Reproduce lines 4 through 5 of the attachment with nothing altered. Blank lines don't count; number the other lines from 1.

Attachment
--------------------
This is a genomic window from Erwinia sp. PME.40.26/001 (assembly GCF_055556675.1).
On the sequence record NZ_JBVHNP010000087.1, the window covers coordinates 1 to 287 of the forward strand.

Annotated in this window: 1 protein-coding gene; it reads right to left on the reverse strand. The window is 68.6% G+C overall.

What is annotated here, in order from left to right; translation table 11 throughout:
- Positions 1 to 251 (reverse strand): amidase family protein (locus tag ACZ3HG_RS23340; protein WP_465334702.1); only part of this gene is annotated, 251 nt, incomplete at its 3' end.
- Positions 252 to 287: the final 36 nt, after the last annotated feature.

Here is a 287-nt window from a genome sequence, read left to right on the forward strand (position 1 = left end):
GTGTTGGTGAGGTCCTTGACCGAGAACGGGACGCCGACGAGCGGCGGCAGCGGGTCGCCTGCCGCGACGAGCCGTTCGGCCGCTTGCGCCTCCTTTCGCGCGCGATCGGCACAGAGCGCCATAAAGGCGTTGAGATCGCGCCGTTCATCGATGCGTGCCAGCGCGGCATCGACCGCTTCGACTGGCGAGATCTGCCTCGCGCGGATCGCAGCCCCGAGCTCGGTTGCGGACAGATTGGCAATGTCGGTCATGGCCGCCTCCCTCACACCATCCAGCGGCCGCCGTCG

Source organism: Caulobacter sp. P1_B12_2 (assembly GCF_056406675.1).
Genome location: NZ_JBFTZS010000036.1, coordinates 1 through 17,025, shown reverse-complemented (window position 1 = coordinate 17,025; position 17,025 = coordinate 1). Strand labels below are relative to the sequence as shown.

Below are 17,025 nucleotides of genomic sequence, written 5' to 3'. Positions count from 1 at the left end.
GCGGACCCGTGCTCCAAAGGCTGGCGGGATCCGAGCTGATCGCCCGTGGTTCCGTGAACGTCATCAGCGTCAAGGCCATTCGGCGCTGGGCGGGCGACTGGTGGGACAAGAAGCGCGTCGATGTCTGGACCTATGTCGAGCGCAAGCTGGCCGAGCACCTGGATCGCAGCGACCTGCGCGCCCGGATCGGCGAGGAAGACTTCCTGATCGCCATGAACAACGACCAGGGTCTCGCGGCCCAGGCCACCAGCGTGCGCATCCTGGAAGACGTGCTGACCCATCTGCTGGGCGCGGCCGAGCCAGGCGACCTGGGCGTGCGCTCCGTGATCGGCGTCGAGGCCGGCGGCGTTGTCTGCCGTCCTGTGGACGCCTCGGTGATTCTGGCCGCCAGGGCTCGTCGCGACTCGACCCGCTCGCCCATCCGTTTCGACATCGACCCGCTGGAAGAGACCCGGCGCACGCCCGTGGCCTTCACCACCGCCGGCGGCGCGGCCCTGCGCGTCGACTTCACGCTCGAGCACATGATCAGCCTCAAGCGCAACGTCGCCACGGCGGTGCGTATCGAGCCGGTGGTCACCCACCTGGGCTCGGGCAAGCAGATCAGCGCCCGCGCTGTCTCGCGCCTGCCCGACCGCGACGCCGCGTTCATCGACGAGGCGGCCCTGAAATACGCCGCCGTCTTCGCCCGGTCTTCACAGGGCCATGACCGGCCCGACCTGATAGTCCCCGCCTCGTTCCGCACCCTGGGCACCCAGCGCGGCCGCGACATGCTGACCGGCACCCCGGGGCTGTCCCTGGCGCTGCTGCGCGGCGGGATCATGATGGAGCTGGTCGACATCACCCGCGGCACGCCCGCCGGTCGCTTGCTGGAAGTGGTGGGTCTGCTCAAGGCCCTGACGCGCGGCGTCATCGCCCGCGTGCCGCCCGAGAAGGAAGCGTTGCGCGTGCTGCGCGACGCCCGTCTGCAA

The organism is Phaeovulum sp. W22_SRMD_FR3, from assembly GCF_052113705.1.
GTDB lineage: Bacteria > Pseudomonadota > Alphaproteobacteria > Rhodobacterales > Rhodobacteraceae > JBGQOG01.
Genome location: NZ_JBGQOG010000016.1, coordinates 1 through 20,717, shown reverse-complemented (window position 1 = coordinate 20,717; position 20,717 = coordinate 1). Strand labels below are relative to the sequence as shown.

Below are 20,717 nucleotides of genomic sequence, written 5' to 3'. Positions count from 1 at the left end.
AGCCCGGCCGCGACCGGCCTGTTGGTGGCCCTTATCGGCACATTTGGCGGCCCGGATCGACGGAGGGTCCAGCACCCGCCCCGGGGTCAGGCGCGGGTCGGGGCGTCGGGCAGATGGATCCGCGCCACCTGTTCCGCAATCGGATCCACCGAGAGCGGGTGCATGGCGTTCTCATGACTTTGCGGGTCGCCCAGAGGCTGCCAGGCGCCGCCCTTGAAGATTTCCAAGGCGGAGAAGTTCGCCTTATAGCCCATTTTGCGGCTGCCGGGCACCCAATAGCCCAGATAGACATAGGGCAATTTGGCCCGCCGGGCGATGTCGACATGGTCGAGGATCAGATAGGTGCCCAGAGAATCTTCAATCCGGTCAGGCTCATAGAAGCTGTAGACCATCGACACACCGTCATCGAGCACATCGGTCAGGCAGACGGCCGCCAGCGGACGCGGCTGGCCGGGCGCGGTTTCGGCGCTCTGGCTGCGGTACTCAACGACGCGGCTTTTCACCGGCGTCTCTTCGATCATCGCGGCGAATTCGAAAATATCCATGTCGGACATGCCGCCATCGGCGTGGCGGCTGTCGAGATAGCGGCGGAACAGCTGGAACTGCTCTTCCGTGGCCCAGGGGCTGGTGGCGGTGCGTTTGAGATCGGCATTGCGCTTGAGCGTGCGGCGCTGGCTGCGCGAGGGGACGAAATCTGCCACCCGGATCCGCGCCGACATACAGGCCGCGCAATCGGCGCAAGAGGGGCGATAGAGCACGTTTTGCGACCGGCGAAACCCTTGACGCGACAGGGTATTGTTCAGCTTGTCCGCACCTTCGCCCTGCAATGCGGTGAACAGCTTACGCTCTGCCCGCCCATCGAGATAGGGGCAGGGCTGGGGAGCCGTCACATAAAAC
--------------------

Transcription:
What is annotated here, in order from left to right; translation table 11 throughout:
- Positions 1 to 251 (reverse strand): amidase family protein (locus tag ACZ3HG_RS23340; protein WP_465334702.1); only part of this gene is annotated, 251 nt, incomplete at its 3' end.